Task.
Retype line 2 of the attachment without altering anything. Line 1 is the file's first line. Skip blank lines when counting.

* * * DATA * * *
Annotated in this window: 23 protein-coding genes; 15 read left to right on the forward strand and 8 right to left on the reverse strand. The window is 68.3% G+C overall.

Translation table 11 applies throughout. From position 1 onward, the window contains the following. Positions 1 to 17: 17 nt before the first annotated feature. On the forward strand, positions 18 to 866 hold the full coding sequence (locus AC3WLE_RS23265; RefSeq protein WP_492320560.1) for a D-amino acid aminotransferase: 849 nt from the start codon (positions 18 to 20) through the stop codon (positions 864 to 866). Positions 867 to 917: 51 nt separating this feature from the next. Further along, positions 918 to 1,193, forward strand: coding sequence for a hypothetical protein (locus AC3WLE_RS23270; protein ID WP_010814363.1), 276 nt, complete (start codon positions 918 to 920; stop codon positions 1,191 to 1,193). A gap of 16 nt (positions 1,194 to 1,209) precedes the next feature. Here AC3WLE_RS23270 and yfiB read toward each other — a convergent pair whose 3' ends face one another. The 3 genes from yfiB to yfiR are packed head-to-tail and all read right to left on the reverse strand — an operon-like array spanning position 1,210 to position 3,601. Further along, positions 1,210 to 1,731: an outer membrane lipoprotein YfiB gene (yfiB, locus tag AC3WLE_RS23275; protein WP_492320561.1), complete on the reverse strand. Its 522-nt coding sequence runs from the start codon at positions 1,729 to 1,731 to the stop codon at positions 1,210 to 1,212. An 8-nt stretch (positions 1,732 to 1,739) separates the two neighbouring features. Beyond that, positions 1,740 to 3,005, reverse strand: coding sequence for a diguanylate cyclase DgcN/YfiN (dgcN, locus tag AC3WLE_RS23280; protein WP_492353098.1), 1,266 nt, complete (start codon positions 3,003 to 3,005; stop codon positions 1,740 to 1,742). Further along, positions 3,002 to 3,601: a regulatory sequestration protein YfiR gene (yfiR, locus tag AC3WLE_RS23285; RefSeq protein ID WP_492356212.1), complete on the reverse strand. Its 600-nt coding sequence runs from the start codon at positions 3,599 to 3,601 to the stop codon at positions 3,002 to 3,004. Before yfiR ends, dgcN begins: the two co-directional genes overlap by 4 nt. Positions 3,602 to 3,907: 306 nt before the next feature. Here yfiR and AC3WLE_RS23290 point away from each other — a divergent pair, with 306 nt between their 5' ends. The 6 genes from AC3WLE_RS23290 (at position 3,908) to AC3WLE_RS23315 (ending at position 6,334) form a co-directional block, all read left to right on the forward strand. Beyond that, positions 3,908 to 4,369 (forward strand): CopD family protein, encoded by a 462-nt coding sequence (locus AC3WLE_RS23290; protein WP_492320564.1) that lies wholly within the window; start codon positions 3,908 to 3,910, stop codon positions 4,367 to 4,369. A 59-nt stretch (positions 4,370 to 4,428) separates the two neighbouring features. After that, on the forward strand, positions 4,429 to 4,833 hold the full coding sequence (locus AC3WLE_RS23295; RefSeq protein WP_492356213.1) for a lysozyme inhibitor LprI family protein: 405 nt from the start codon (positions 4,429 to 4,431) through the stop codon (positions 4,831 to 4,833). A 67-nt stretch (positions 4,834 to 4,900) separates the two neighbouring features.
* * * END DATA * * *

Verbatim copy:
Translation table 11 applies throughout. From position 1 onward, the window contains the following. Positions 1 to 17: 17 nt before the first annotated feature. On the forward strand, positions 18 to 866 hold the full coding sequence (locus AC3WLE_RS23265; RefSeq protein WP_492320560.1) for a D-amino acid aminotransferase: 849 nt from the start codon (positions 18 to 20) through the stop codon (positions 864 to 866). Positions 867 to 917: 51 nt separating this feature from the next. Further along, positions 918 to 1,193, forward strand: coding sequence for a hypothetical protein (locus AC3WLE_RS23270; protein ID WP_010814363.1), 276 nt, complete (start codon positions 918 to 920; stop codon positions 1,191 to 1,193). A gap of 16 nt (positions 1,194 to 1,209) precedes the next feature. Here AC3WLE_RS23270 and yfiB read toward each other — a convergent pair whose 3' ends face one another. The 3 genes from yfiB to yfiR are packed head-to-tail and all read right to left on the reverse strand — an operon-like array spanning position 1,210 to position 3,601. Further along, positions 1,210 to 1,731: an outer membrane lipoprotein YfiB gene (yfiB, locus tag AC3WLE_RS23275; protein WP_492320561.1), complete on the reverse strand. Its 522-nt coding sequence runs from the start codon at positions 1,729 to 1,731 to the stop codon at positions 1,210 to 1,212. An 8-nt stretch (positions 1,732 to 1,739) separates the two neighbouring features. Beyond that, positions 1,740 to 3,005, reverse strand: coding sequence for a diguanylate cyclase DgcN/YfiN (dgcN, locus tag AC3WLE_RS23280; protein WP_492353098.1), 1,266 nt, complete (start codon positions 3,003 to 3,005; stop codon positions 1,740 to 1,742). Further along, positions 3,002 to 3,601: a regulatory sequestration protein YfiR gene (yfiR, locus tag AC3WLE_RS23285; RefSeq protein ID WP_492356212.1), complete on the reverse strand. Its 600-nt coding sequence runs from the start codon at positions 3,599 to 3,601 to the stop codon at positions 3,002 to 3,004. Before yfiR ends, dgcN begins: the two co-directional genes overlap by 4 nt. Positions 3,602 to 3,907: 306 nt before the next feature. Here yfiR and AC3WLE_RS23290 point away from each other — a divergent pair, with 306 nt between their 5' ends. The 6 genes from AC3WLE_RS23290 (at position 3,908) to AC3WLE_RS23315 (ending at position 6,334) form a co-directional block, all read left to right on the forward strand. Beyond that, positions 3,908 to 4,369 (forward strand): CopD family protein, encoded by a 462-nt coding sequence (locus AC3WLE_RS23290; protein WP_492320564.1) that lies wholly within the window; start codon positions 3,908 to 3,910, stop codon positions 4,367 to 4,369. A 59-nt stretch (positions 4,370 to 4,428) separates the two neighbouring features. After that, on the forward strand, positions 4,429 to 4,833 hold the full coding sequence (locus AC3WLE_RS23295; RefSeq protein WP_492356213.1) for a lysozyme inhibitor LprI family protein: 405 nt from the start codon (positions 4,429 to 4,431) through the stop codon (positions 4,831 to 4,833). A 67-nt stretch (positions 4,834 to 4,900) separates the two neighbouring features.